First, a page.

· the language of comics;

· the human figure in still pose and movement;

· visualising sound and music;

· narrative sequencing in animation;

· character or object and storyboard design.

Assessment

Assessment task 1: Portfolio from First Stage of visual narrative development

Intent:

Refer to detailed brief

Objective(s):

This task addresses the following subject learning objectives:

1, 2 and 3

This task also addresses the following course intended learning outcomes that are linked with a code to indicate one of the five CAPRI graduate attribute categories (e.g. C.1, A.3, P.4, etc.):

I.1, I.3 and P.2

Type: Portfolio
Groupwork: Individual
Weight: 30%
Criteria linkages:
Criteria Weight (%) SLOs CILOs
Carefully presented work in appropriate formats 25 1 P.2
Evidence of an imaginative approach to studio work (including all drawings and visual investigation processes) 25 2 I.3
Quality of experimentation undertaken in the development of studio work (including all drawings and visual investigation processes) 25 3 I.1
Posession of a developed aesthetic sensibility 25 3 I.3
SLOs: subject learning objectives
CILOs: course intended learning outcomes

Assessment task 2: Portfolio from Second Stage of visual narrative development

Intent:

Refer to detailed brief

Objective(s):

This task addresses the following subject learning objectives:

1, 3 and 5

This task also addresses the following course intended learning outcomes that are linked with a code to indicate one of the five CAPRI graduate attribute categories (e.g. C.1, A.3, P.4, etc.):

I.3, I.4, P.2 and R.2

Type: Portfolio
Groupwork: Individual
Weight: 30%
Criteria linkages:
Criteria Weight (%) SLOs CILOs
Carefully presented work in appropriate formats 17 1 P.2
Capacity for perceptive concept development 17 5 I.4
Evidence of media sensitivity in the draft proposal design (including journal process work 17 5 I.4
How effectively the draft proposal communicate the narrative details of the story 17 5 I.4
Posession of a developed aesthetic sensibility 17 3 I.3
Ability to analyse, synthesise and formulate complex ideas, and connect research process to final outcomes 15 5 R.2
SLOs: subject learning objectives
CILOs: course intended learning outcomes

Assessment task 3: Finished art storyboard or graphic novel sequence

Intent:

Refer to detailed brief

Objective(s):

This task addresses the following subject learning objectives:

1, 2, 3, 4, 5, 6, 7, 8 and 9

This task also addresses the following course intended learning outcomes that are linked with a code to indicate one of the five CAPRI graduate attribute categories (e.g. C.1, A.3, P.4, etc.):

A.2, A.3, I.3, I.4, P.2 and R.2

Type: Project
Groupwork: Individual
Weight: 40%
Criteria linkages:
Criteria Weight (%) SLOs CILOs
Demonstrated narrative skills 12 1 I.3
Evidence of care and attention to detail and professional presentation 11 2 P.2
Evidence of imaginative approach 11 3 I.4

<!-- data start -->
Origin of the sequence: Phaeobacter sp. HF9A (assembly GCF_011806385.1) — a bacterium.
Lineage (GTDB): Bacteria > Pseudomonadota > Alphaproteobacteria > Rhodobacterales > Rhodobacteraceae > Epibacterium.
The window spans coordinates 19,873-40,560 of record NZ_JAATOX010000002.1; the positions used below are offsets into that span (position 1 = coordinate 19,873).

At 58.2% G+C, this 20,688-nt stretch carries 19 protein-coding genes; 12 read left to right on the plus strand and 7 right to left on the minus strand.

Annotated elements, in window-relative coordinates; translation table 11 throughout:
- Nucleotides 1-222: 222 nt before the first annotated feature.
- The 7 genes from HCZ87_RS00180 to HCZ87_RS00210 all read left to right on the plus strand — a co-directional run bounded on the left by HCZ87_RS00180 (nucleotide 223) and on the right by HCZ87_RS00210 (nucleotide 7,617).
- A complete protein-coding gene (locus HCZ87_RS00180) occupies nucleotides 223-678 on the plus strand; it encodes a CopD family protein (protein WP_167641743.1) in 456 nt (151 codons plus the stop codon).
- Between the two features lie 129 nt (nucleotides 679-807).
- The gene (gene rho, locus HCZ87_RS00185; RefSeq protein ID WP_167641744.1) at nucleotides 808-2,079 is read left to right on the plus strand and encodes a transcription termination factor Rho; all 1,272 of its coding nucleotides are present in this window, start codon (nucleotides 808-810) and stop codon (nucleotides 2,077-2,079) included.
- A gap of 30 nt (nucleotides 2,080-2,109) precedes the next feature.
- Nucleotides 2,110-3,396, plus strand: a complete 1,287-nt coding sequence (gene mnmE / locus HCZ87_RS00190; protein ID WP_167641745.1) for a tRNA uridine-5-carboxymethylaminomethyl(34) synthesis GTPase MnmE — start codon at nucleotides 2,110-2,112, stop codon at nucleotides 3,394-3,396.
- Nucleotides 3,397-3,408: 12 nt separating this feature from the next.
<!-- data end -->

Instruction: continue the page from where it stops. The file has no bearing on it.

Manage project development including an effective use of time 11 4 P.2
Acquire a critical understanding of the language of visual communication using linear form to construct graphic narrative in comics and animation formats 11 5 I.3
Ability to position work within a wider social and cultural context 11 8 A.3
Understanding of ethical practice 11 9 A.2
Ability to analyse, synthesise and formulate complex ideas, and connect research process to final outcomes 11 7 R.2
Posession of a developed aesthetic sensibility 11 6 I.3
SLOs: subject learning objectives
CILOs: course intended learning outcomes

Minimum requirements

The DAB attendance policy requires students to attend no less than 80% of formal teaching sessions (lectures and tutorials) for each class they are enrolled in to remain eligible for assessment.

The listed assessment tasks should be submitted on the due date/time. To pass an assessment, work submitted should show satisfactory achievement in all learning objectives.

Required texts

McCloud, Scott. Understanding Comics: The Invisible Art. Harper Perennial, New York, 1993

This essential text should either be purchased or accessed through closed reserve in the library.

Recommended texts

Edwards, Betty. The New Drawing On The Right Side Of The Brain, Jeremy P.Tarcher/Putnam, New York, 1999

McCloud, Scott. Making Comics: Storytelling Secrets of Comics, Manga and Graphic Novels. Harper, New York, 2006

These additional texts may be purchased or accessed through closed reserve in the library.

Additional notes will be supplied in class.

References

Blair, Preston. Cartoon Animation, Walter Foster, Laguna Hills, California, 1994

Edwards, Betty. Drawing On The Artist Within: A Guide to Innovation, Invention, Imagination and Creativity,

Fontana/Collins, Glasgow, 1988

Gravett, Paul. Manga: Sixty Years Of Japanese Comics, Laurence King, London, 2004

Hamm, Jack. Drawing And Cartooning For Laughs, Perigree, New York, 1990

Hamm, Jack. Drawing The Head And Figure, Perigree, New York, 1992

Inches, Alison. Jim Henson’s Designs And Doodles: A Muppet Sketchbook, Harry N. Abrams, New York, 2004

Nicolaides, Kimon. The Natural Way to Draw: A Working Plan for Art Study, Houghton Mifflin Company, Boston, 1969

Petroski, Henry. The Pencil: A History of Design and Circumstance, Alfred A. Knopf, New York, 1999

Tumminello, Wendy. Exploring Storyboarding, Thomson/Delmar Learning, New York, 2005

NOTE: The majority of these texts have been placed on Closed Reserve

See UTS Library- CITY CLOSED RESERVE: http://orac.lib.uts.edu.au/search/r?SEARCH=89200